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Hurom H-AA Slow Juicer review: This cold-press juicer costs too much

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The Good The Hurom H-AA Slow Juicer effectively extracts liquid from citrus and hard fruits and vegetables. The cold-press juicer also runs quietly compared with noisy centrifugal machines.

The Bad The Hurom H-AA Slow Juicer has trouble pulling juice from leafy greens. It's also expensive and has a complicated design and hand-wash-only accessories.

The Bottom Line Avoid the complex and troublesome to clean Hurom H-AA Slow Juicer in favor of better performing models such as the Omega J8006.

5.7 Overall
  • Performance 6
  • Design 6
  • Features 5.5
  • Maintenance 5

With a sticker price that's higher than many premium cold-press models, the $439 (£256, $649 AU) Hurom H-AA Slow Juicer will certainly make a negative impact on your budget. Unfortunately while the large and expensive machine plays the part of a luxury juicer, its performance misses the mark, which makes it an unwise purchase compared with competing juicers such as the $300 Omega J8006.

The first thing you'll notice about the Hurom H-AA is that it comes with numerous accessories such as strainers, even gadgets for preparing ice cream and pressing homemade tofu.

Included with the Huron H-AA juicer are lots of parts and accessories.

Chris Monroe/CNET

However, all that extra equipment results in a kitchen gadget that's overly complex to assemble and break down. The Hurom H-AA's many moving parts are not dishwasher-safe either and must be washed by hand which makes keeping the whole apparatus clean a big headache. The design of this appliance is extremely similar to another product, the $200 VonShef Premium Slow Masticating Juicer, which I also found a chore to use and wash.

Like the VonShef, the Hurom H-AA uses a food chute with a small opening, so you'll have to spend time slicing produce down to size before juicing. Once you've prepped though, the appliance managed to pull a good amount of liquid from hard fruit and vegetables. The machine notched a high average extraction of 75 percent from our test oranges (meaning 75 percent of the orange became juice while 25 percent remained as pulp). The Omega J8006, however, another cold-press juicer, did a little better on this test (76.8 percent).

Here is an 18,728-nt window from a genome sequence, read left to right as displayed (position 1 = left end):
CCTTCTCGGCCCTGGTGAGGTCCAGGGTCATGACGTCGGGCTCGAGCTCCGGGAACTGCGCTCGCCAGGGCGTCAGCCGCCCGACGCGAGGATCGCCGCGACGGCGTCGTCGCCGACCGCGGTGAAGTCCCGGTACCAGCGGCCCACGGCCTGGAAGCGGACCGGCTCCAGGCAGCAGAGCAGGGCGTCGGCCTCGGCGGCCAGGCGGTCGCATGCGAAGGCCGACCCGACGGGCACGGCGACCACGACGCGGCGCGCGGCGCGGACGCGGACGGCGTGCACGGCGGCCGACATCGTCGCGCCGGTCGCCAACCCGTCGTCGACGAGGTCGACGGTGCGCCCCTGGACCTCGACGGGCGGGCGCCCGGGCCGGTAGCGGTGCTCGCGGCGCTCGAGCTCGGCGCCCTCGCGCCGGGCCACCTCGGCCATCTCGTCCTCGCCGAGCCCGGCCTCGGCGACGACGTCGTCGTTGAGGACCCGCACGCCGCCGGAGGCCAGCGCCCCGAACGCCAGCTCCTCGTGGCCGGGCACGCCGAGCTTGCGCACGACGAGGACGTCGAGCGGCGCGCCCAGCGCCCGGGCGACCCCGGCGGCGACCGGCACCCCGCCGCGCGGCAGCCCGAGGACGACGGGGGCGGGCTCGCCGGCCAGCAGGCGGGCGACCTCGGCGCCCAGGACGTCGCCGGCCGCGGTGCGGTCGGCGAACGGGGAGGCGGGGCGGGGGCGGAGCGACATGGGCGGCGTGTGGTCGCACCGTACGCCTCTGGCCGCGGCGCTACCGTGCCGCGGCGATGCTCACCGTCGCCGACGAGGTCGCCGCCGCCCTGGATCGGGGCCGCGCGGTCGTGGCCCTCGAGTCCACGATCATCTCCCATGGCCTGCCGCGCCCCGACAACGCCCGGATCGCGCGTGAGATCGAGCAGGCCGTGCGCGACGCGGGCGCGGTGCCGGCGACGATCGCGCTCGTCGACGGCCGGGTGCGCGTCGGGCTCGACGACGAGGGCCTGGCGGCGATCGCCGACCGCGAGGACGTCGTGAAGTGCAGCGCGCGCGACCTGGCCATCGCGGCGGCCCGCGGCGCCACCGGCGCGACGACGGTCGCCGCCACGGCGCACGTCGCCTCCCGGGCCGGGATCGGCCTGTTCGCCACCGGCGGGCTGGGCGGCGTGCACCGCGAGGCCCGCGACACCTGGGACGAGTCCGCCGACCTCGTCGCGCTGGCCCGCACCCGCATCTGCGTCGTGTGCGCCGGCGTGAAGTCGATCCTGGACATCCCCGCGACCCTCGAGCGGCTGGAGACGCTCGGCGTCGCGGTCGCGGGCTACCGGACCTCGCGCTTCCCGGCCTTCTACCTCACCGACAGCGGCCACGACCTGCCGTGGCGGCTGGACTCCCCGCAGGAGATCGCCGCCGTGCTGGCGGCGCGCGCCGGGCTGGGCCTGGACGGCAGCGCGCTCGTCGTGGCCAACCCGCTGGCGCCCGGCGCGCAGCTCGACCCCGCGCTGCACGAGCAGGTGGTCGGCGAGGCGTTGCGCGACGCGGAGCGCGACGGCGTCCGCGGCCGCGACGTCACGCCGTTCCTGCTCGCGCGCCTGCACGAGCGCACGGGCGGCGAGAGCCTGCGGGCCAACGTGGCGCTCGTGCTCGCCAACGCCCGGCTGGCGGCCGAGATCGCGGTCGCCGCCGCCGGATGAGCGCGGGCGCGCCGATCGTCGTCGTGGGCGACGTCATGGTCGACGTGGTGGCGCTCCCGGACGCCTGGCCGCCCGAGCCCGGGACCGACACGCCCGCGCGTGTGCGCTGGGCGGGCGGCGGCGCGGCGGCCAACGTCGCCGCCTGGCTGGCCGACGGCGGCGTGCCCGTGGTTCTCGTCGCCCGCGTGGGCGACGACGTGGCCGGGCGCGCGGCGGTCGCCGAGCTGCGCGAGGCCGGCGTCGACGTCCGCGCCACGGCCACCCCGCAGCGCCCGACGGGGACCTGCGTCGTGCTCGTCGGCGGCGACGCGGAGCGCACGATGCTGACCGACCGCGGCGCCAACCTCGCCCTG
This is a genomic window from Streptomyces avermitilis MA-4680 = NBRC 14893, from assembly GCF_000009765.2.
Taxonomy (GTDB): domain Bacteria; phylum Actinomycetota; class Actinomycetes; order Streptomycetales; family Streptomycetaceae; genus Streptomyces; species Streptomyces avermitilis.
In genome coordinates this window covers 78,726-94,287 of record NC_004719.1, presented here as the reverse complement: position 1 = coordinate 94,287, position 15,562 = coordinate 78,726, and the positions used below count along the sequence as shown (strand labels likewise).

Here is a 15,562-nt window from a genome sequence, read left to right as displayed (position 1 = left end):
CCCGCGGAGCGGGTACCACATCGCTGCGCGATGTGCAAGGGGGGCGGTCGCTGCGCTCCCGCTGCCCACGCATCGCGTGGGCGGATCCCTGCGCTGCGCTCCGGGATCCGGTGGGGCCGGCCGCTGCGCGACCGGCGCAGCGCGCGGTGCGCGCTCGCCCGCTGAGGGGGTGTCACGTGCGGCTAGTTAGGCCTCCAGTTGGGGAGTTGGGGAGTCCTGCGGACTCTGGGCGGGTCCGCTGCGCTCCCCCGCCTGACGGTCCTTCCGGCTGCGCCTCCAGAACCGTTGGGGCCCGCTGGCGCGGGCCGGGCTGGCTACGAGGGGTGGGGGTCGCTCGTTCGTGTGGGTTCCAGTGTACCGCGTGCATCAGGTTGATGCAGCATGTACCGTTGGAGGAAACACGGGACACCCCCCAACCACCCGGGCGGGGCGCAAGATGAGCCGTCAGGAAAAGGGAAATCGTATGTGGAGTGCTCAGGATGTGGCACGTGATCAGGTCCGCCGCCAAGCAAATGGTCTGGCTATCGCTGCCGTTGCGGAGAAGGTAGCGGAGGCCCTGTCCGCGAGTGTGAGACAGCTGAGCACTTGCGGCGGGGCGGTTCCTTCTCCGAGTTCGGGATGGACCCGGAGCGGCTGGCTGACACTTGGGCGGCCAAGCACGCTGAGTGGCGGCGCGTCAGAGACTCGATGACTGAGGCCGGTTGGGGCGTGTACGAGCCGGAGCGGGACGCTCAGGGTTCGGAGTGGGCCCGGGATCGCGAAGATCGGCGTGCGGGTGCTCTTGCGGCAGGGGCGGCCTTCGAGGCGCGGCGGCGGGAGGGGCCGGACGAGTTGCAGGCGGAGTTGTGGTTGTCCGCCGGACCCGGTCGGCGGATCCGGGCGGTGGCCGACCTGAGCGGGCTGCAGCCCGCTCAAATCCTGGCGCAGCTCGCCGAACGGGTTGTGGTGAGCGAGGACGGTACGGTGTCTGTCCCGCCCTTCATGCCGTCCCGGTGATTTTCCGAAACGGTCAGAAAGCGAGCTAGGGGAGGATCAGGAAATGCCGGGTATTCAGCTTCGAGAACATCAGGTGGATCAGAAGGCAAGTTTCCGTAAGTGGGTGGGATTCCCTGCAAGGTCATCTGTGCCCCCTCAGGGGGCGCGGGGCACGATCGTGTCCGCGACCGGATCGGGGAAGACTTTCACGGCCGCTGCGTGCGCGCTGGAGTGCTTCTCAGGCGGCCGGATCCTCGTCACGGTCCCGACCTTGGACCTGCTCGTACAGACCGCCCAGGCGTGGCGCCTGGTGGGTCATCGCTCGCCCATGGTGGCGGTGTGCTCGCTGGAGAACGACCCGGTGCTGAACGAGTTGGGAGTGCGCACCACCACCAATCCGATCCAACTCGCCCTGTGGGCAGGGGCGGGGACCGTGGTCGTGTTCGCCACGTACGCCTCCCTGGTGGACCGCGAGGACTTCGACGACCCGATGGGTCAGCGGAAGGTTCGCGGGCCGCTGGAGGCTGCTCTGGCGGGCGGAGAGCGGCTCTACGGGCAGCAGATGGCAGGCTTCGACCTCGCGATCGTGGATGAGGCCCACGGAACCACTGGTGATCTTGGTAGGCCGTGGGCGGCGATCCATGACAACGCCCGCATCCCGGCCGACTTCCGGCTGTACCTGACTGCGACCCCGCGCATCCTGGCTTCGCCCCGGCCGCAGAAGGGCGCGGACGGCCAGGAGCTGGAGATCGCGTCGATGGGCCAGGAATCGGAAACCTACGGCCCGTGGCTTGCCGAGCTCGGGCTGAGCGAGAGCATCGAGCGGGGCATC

The Huron H-AA was quite effective when juicing hard produce and citrus.

Chris Monroe/CNET

The Hurom H-AA ran into trouble when processing fibrous and leafy kale greens, as did the VonShef, achieving an average juice extraction of 24.5 percent. It's a higher figure than was turned in (18.6 percent) by the VonShef machine, which also tended to clog often, but almost half of what the Omega J8006 was capable of (42.2 percent).

All this coupled with its high price make recommending the $439 Hurom H-AA Slow Juicer over the $300 Omega J8006 extremely difficult. If you're committed to buying a cold-press juicer, your money will be better spent on the $300 Omega J8006. The Omega costs less yet offers superior performance and is easier to both clean and operate.

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